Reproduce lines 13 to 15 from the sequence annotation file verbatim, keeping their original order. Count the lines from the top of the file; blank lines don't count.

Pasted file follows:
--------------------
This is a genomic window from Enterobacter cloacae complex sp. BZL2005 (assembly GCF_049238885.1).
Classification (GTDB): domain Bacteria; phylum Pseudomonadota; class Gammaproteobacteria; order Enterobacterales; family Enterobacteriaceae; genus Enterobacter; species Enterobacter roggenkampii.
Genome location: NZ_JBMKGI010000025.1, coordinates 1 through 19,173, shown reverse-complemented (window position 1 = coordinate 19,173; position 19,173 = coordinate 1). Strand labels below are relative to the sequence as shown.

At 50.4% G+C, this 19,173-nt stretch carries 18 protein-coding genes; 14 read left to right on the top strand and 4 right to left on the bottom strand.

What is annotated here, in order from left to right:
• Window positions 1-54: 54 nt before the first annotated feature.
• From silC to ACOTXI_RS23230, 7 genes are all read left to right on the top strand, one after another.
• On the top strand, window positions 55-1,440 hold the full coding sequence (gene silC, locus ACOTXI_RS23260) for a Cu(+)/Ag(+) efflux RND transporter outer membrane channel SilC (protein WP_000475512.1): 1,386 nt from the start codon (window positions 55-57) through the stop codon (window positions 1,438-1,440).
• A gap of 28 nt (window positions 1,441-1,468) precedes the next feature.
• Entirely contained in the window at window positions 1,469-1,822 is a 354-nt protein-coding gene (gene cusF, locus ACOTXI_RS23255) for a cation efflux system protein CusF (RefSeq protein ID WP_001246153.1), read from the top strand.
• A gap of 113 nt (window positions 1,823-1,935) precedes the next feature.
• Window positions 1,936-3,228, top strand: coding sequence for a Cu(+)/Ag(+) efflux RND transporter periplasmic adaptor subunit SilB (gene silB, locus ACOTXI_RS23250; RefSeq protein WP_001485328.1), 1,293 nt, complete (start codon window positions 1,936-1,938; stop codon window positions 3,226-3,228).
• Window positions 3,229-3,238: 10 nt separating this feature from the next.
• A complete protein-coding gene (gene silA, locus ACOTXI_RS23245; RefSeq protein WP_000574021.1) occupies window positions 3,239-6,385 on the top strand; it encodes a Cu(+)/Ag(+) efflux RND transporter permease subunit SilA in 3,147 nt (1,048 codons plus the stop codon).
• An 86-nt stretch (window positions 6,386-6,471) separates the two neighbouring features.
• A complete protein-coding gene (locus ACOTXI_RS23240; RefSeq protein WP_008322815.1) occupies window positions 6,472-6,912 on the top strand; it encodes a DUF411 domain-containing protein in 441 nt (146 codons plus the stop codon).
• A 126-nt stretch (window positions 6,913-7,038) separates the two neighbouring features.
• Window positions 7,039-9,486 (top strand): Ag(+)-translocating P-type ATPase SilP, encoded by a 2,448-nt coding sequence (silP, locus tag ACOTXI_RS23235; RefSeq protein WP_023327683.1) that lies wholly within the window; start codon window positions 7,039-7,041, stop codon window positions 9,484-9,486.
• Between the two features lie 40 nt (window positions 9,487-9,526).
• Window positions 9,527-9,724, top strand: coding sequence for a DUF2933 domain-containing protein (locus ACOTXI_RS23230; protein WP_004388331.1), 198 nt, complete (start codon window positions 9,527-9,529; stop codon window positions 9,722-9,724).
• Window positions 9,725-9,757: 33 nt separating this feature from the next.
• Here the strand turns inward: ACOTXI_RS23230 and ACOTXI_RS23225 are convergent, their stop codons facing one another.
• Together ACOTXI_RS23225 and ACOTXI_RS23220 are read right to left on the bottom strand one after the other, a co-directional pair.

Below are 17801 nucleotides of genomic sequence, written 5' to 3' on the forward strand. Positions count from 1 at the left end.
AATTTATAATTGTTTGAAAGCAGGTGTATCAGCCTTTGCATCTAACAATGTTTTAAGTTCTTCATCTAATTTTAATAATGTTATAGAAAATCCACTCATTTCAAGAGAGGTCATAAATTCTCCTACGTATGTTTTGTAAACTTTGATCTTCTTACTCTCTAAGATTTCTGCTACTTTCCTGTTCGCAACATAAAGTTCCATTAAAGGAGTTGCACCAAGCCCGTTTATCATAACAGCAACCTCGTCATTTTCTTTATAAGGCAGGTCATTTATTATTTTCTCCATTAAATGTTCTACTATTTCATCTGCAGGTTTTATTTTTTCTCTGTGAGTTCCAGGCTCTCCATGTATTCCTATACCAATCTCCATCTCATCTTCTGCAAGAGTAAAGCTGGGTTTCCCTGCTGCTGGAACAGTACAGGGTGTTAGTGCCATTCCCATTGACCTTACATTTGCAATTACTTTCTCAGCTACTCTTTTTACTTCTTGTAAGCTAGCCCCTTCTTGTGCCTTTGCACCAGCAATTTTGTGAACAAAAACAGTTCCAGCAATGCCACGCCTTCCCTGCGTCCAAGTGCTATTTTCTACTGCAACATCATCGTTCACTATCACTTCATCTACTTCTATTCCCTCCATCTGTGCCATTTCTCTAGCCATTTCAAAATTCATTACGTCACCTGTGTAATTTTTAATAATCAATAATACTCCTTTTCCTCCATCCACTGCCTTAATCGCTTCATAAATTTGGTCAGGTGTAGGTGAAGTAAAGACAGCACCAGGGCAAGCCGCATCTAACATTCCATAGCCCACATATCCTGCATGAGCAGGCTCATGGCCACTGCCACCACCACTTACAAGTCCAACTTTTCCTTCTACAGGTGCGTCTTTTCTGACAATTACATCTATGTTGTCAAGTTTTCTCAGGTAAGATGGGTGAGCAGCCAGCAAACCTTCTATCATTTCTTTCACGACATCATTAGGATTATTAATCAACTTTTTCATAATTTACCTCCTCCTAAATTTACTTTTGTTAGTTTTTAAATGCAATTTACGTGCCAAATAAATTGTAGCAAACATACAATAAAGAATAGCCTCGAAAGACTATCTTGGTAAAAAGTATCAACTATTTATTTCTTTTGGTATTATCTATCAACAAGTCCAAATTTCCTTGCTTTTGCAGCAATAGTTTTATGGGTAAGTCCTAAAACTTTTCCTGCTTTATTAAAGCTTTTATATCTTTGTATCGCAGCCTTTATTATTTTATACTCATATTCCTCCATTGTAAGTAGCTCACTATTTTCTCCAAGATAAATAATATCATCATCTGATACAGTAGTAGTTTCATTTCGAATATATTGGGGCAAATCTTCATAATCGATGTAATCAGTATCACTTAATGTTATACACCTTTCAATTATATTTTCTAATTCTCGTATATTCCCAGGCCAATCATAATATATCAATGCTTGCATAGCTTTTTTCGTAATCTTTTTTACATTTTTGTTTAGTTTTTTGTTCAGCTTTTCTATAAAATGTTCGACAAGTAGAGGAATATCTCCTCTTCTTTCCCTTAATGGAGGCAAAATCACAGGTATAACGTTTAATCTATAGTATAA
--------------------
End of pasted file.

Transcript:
• Window positions 3,229-3,238: 10 nt separating this feature from the next.
• A complete protein-coding gene (gene silA, locus ACOTXI_RS23245; RefSeq protein WP_000574021.1) occupies window positions 3,239-6,385 on the top strand; it encodes a Cu(+)/Ag(+) efflux RND transporter permease subunit SilA in 3,147 nt (1,048 codons plus the stop codon).
• An 86-nt stretch (window positions 6,386-6,471) separates the two neighbouring features.